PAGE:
1.1 Glossary

This document uses the following terms:

access control entry (ACE): An entry in an access control list (ACL) that contains a set of user rights and a security identifier (SID) that identifies a principal for whom the rights are allowed, denied, or audited.

ASCII: The American Standard Code for Information Interchange (ASCII) is an 8-bit character-encoding scheme based on the English alphabet. ASCII codes represent text in computers, communications equipment, and other devices that work with text. ASCII refers to a single 8-bit ASCII character or an array of 8-bit ASCII characters with the high bit of each character set to zero.

AsyncUI: A notification type that can be used by server-resident notification sources to send informational alerts and user inquiries to a print client component that presents them to users and to execute client-resident printer driver code.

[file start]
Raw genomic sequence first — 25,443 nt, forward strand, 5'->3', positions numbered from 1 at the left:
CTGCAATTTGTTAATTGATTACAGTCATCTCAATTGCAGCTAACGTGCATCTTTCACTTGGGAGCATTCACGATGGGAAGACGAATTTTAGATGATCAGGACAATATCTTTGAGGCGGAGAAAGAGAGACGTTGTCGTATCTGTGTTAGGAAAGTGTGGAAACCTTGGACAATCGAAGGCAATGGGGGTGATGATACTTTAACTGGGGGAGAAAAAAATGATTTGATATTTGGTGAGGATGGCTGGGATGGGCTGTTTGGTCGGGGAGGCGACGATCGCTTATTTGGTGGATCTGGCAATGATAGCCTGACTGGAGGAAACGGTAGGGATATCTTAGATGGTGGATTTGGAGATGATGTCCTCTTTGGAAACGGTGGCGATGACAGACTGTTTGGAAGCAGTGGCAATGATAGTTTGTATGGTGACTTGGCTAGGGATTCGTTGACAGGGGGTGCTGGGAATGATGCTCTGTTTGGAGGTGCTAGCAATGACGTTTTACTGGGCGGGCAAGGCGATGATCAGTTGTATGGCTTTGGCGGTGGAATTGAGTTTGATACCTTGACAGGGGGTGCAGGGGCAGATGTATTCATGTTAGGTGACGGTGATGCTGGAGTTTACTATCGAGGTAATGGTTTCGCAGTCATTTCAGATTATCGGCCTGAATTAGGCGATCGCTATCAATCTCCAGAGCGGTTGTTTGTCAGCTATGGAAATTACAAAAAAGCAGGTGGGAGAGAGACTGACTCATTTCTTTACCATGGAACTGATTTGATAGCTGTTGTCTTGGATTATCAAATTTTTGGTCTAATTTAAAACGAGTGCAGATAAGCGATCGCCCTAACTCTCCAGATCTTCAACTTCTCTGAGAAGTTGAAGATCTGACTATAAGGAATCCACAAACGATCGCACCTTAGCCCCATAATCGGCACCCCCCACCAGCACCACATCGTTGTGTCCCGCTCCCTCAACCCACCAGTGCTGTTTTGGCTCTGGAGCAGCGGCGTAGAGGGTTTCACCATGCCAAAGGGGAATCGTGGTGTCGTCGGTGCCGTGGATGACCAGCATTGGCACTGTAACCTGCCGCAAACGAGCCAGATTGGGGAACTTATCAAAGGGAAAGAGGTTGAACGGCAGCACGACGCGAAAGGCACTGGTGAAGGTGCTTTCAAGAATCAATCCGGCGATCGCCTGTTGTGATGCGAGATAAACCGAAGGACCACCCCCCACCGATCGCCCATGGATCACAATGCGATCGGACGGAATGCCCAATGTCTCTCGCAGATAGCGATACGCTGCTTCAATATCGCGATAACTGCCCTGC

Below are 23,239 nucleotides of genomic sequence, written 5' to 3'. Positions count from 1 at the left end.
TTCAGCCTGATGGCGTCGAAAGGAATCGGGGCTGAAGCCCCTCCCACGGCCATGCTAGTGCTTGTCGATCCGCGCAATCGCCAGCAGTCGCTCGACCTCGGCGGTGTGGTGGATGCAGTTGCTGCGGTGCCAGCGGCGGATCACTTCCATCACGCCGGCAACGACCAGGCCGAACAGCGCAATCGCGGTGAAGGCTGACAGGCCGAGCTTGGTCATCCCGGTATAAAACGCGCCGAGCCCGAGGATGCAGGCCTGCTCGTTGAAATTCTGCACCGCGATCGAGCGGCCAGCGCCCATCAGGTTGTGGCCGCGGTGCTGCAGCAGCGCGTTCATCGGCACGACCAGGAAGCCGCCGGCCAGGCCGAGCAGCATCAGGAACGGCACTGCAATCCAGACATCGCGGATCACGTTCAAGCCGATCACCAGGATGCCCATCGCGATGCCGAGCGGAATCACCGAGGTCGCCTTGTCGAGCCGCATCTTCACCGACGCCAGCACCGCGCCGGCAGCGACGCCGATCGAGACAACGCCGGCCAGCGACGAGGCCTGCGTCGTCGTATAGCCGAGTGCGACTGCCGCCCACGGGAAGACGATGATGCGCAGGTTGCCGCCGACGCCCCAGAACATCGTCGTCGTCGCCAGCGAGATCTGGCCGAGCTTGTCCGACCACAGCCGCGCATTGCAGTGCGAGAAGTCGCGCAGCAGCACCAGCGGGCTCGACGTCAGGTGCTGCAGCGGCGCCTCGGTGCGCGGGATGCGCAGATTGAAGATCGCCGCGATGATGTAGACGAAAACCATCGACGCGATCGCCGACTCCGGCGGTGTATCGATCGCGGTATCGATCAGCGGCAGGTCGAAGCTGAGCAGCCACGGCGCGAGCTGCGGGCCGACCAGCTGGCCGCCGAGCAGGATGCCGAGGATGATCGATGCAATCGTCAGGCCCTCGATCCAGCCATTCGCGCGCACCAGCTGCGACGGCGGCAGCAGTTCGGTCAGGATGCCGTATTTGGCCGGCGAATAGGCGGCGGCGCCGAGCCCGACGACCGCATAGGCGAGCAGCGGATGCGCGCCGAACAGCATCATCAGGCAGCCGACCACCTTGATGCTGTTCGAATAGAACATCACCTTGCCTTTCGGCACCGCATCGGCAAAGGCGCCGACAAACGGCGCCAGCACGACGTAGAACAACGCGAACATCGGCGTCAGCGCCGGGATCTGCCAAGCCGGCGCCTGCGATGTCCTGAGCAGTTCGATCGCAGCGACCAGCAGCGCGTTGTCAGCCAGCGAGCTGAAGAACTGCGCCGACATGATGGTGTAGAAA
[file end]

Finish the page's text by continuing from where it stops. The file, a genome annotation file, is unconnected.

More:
authenticated user identity: The principal that is provided by the underlying protocol. See retrieval of client identity in [MS-RPCE] sections 3.2.3.4.2 and 3.3.3.4.3 for details.

authentication: The ability of one entity to determine the identity of another entity.

authentication level: A numeric value indicating the level of authentication or message protection that remote procedure call (RPC) will apply to a specific message exchange. For more information, see [C706] section 13.1.2.1 and [MS-RPCE].

bidirectional communication mode: A communication mode in which a server sends notifications to a single print client; the client replies to the notifications, and the server accepts that client's response.

bitmap: A collection of structures that contain a representation of a graphical image, a logical palette, dimensions and other information.

bitmap resource: A bitmap stored in a resource file that can be retrieved with a key.

default resource file: The resource file that is used by an AsyncUI client to look up icons, bitmaps, and string resources that are referenced in notifications that do not explicitly name a resource file. String resources that are present in the default resource file are specified in section 2.2.6.